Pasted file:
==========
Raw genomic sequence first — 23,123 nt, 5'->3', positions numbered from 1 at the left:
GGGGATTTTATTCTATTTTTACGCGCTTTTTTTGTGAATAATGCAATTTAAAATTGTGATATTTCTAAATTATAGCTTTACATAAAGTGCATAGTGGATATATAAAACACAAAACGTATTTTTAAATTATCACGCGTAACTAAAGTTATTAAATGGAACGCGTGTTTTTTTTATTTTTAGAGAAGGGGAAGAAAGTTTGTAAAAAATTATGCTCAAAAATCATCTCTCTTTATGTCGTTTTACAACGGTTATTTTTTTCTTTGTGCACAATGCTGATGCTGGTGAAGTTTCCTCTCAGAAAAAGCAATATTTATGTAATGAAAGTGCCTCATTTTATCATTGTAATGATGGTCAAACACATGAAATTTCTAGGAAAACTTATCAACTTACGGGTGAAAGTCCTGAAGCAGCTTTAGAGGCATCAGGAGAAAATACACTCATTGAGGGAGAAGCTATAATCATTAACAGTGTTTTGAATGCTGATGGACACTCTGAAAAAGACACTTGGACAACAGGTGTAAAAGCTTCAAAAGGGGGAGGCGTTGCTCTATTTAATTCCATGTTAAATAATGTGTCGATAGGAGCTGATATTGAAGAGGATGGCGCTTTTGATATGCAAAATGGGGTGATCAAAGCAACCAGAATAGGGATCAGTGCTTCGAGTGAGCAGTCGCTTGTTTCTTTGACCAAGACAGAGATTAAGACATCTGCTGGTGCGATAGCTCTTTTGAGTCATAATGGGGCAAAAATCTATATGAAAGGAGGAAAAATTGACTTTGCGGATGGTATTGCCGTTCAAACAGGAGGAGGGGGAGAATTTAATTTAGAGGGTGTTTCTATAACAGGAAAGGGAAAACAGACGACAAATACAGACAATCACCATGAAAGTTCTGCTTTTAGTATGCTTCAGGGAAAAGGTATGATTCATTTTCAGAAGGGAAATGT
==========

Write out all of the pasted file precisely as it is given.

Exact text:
Raw genomic sequence first — 23,123 nt, 5'->3', positions numbered from 1 at the left:
GGGGATTTTATTCTATTTTTACGCGCTTTTTTTGTGAATAATGCAATTTAAAATTGTGATATTTCTAAATTATAGCTTTACATAAAGTGCATAGTGGATATATAAAACACAAAACGTATTTTTAAATTATCACGCGTAACTAAAGTTATTAAATGGAACGCGTGTTTTTTTTATTTTTAGAGAAGGGGAAGAAAGTTTGTAAAAAATTATGCTCAAAAATCATCTCTCTTTATGTCGTTTTACAACGGTTATTTTTTTCTTTGTGCACAATGCTGATGCTGGTGAAGTTTCCTCTCAGAAAAAGCAATATTTATGTAATGAAAGTGCCTCATTTTATCATTGTAATGATGGTCAAACACATGAAATTTCTAGGAAAACTTATCAACTTACGGGTGAAAGTCCTGAAGCAGCTTTAGAGGCATCAGGAGAAAATACACTCATTGAGGGAGAAGCTATAATCATTAACAGTGTTTTGAATGCTGATGGACACTCTGAAAAAGACACTTGGACAACAGGTGTAAAAGCTTCAAAAGGGGGAGGCGTTGCTCTATTTAATTCCATGTTAAATAATGTGTCGATAGGAGCTGATATTGAAGAGGATGGCGCTTTTGATATGCAAAATGGGGTGATCAAAGCAACCAGAATAGGGATCAGTGCTTCGAGTGAGCAGTCGCTTGTTTCTTTGACCAAGACAGAGATTAAGACATCTGCTGGTGCGATAGCTCTTTTGAGTCATAATGGGGCAAAAATCTATATGAAAGGAGGAAAAATTGACTTTGCGGATGGTATTGCCGTTCAAACAGGAGGAGGGGGAGAATTTAATTTAGAGGGTGTTTCTATAACAGGAAAGGGAAAACAGACGACAAATACAGACAATCACCATGAAAGTTCTGCTTTTAGTATGCTTCAGGGAAAAGGTATGATTCATTTTCAGAAGGGAAATGT